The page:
Old-school creatives, with their thick black-rimmed glasses, beards, tattoos and mopeds*, have often looked at data as the enemy of the creative process. Creativity is a dark art and exclusively for those with the required talent / art school background. Data sounds like science and maths which are binary (it’s right or it’s wrong, simples) and are the opposite of the world of colour ways, type choice, photo shoots and video treatments.

Even some creative legends like Sir John Hegarty, the creative genius of Bartle Bogle Hegarty fame, feel that putting too much emphasis on data can have adverse effects on the end product, claiming that advertising has become boring as data has taken a more prominent role in the marketing of brandsHe makes a good point. In an interview in New York in 2014, he said “If we all ask the same people the same questions, in the same way we will get the same answers”. In short, if the data directs us to the “right” message, all brand communications would look the same.

Indeed, some of the best advertising over the years has ignored some of the data in favour of being brave and risking it on gut feel and faith in the creative talent. The Guiness “Surfer” television ad – if you haven’t seen it, you’re probably very young – has been voted as one of the best, if not the best, TV ads of all time in the UK almost every year since 2001. It, however, did not test well and typically this spells changes for the creative route (even if minor). But the client and agency stuck to their creative guns and disregarded the research so as not to dilute the concept. Not only is it a phenomenal example of storytelling and production, it was a commercial success.

But the world has moved on since Sir John’s heyday and the overwhelming dominance of TV advertising has been eroded by the sheer number of channels, streaming services and the rise of digital in the marketing mix. We consume our content in different ways and we see brand communications via multiple channels in multiple formats (eg. a Facebook post vs a YouTube video vs a digital poster on the London Underground). We’ve moved away from blanket bombing (press, radio and TV campaigns which talk the masses) to more targeted forms of communication with programmatic media buying and targeted advertising. This predominantly digital marketing enables brands to deliver more personal messages to specific types of customers in the right channels at the right time for that individual. Most importantly, digital has enabled us to gain a massive amount of data about our customers AND use this data to help hone messages and make decisions about which channels are working best in our campaign DURING the lifecycle of the campaign.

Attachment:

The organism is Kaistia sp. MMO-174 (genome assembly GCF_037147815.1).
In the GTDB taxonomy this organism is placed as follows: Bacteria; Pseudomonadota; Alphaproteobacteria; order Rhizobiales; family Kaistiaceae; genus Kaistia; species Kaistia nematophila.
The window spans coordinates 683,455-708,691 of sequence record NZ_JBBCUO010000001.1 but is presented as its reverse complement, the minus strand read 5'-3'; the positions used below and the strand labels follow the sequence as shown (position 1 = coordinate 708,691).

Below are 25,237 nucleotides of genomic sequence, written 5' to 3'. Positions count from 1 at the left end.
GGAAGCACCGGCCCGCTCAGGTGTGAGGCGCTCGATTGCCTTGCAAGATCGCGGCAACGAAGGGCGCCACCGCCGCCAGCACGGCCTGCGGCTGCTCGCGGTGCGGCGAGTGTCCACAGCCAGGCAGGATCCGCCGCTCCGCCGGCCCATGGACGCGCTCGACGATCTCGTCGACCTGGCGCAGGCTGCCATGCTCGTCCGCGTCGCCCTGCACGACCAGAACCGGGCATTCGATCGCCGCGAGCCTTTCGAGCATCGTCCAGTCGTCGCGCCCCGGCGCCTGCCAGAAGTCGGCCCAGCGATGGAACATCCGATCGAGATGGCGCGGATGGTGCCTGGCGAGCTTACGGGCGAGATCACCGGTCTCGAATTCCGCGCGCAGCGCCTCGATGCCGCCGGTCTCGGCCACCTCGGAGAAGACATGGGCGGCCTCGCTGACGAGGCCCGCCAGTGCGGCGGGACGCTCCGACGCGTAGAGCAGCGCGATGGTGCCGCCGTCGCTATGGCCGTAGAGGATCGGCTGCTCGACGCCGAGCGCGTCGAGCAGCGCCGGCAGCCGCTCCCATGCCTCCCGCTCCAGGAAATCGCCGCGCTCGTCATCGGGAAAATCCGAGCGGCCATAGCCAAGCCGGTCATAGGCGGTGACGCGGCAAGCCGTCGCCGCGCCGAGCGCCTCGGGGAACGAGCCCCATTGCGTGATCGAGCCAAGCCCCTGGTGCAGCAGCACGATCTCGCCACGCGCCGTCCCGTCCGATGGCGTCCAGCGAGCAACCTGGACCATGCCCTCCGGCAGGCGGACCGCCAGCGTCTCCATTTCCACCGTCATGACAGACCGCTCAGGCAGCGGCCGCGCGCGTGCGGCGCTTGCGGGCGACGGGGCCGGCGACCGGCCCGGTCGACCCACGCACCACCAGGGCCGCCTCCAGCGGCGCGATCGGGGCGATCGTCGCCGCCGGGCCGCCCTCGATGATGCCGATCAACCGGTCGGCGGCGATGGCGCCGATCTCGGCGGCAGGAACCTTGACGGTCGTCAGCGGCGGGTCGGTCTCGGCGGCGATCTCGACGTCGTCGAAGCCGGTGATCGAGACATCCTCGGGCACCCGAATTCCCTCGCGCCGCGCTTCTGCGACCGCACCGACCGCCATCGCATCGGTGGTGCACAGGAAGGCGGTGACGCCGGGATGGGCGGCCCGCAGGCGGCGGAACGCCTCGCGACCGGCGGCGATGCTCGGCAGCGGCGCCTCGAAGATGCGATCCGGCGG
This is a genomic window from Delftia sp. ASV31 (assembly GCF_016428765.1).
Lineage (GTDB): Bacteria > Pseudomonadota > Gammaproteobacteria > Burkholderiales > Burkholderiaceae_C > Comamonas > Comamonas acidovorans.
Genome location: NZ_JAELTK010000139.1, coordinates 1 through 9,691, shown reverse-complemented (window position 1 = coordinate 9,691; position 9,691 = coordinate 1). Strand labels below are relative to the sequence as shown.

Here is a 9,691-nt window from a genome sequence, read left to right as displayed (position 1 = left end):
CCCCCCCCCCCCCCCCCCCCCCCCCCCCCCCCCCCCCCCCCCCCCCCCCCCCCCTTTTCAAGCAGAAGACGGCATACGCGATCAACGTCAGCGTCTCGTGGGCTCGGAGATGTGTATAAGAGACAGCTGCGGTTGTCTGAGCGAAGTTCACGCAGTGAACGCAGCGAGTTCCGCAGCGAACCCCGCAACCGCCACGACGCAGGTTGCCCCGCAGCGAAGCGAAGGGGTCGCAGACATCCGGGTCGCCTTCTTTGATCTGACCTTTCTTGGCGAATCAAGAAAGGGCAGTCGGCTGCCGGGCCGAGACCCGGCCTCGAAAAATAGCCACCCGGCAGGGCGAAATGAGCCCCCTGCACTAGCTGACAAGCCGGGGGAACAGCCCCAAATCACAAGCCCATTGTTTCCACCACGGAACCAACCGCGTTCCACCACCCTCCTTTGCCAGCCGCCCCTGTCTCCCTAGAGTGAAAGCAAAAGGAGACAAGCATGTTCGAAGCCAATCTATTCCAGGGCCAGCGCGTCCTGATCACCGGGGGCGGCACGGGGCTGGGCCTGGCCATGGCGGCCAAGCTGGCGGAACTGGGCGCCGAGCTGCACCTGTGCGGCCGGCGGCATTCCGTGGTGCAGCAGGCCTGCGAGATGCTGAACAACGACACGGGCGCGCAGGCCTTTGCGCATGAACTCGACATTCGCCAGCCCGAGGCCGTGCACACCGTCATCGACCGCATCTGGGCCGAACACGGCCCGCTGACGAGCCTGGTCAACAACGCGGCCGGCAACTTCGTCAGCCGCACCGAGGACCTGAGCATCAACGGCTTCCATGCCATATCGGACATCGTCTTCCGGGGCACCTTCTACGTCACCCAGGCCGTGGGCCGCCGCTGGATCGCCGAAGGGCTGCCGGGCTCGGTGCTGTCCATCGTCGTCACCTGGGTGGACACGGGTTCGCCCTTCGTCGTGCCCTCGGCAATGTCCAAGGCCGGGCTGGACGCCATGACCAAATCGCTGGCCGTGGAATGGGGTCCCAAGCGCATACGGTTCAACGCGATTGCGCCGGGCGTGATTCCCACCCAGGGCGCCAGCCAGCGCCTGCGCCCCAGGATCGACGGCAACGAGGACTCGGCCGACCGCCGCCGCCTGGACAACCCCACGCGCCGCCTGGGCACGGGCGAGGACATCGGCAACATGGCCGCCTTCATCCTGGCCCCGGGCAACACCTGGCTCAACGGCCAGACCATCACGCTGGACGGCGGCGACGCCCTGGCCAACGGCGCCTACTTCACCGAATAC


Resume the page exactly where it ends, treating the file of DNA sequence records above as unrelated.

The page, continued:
Data is everywhere and the challenge is to use it wisely to inform the creative process both before the launch of a new campaign and to continue to use customer data to refine the message so as optimise its effectiveness.

A client asked me this summer which ad (from a group of 8 theme and variations) I thought was the best. The client’s favourite ad was different to mine and we both had strong reasons for feeling that ours would ultimately “win”. I said it really didn’t matter, though, what either of us felt. The data would show which one was the best performing ad. Neither of our preferred ads hit the number 1 spot and were culled in favour of the better performing ad.

Data-driven creativity should still be focused predominantly on the creative. Data is there purely to sharpen the communications and to remove some of the “finger in the air” guesswork often associated with the creative world.

*Dom has a beard, thick-rimmed glasses, tattoos but no moped.

About the Author

Dom Marchant is Founder and Chief Creative Officer of ARK Agency, based in Covent Garden, London. ARK is a data-driven creative agency with clients in healthcare and the not-for-profit sector.

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